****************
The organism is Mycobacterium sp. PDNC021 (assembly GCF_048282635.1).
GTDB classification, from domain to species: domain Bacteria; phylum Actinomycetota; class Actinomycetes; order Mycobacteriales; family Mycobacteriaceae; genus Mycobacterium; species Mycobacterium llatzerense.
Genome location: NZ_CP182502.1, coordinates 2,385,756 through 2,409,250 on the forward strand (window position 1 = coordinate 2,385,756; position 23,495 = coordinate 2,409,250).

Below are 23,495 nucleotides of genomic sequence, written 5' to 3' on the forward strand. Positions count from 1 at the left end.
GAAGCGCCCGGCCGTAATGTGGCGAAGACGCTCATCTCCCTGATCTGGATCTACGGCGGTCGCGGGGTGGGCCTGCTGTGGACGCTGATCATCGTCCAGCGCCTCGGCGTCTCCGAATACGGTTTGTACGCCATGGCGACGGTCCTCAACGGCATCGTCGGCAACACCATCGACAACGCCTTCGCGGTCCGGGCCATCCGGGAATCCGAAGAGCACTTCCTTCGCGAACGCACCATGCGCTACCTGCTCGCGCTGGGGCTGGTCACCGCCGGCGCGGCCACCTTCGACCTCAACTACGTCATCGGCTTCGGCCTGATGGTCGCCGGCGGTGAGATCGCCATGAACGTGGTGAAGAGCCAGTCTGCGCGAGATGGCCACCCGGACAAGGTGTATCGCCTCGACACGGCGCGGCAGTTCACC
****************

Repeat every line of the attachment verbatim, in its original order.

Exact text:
The organism is Mycobacterium sp. PDNC021 (assembly GCF_048282635.1).
GTDB classification, from domain to species: domain Bacteria; phylum Actinomycetota; class Actinomycetes; order Mycobacteriales; family Mycobacteriaceae; genus Mycobacterium; species Mycobacterium llatzerense.
Genome location: NZ_CP182502.1, coordinates 2,385,756 through 2,409,250 on the forward strand (window position 1 = coordinate 2,385,756; position 23,495 = coordinate 2,409,250).

Below are 23,495 nucleotides of genomic sequence, written 5' to 3' on the forward strand. Positions count from 1 at the left end.
GAAGCGCCCGGCCGTAATGTGGCGAAGACGCTCATCTCCCTGATCTGGATCTACGGCGGTCGCGGGGTGGGCCTGCTGTGGACGCTGATCATCGTCCAGCGCCTCGGCGTCTCCGAATACGGTTTGTACGCCATGGCGACGGTCCTCAACGGCATCGTCGGCAACACCATCGACAACGCCTTCGCGGTCCGGGCCATCCGGGAATCCGAAGAGCACTTCCTTCGCGAACGCACCATGCGCTACCTGCTCGCGCTGGGGCTGGTCACCGCCGGCGCGGCCACCTTCGACCTCAACTACGTCATCGGCTTCGGCCTGATGGTCGCCGGCGGTGAGATCGCCATGAACGTGGTGAAGAGCCAGTCTGCGCGAGATGGCCACCCGGACAAGGTGTATCGCCTCGACACGGCGCGGCAGTTCACC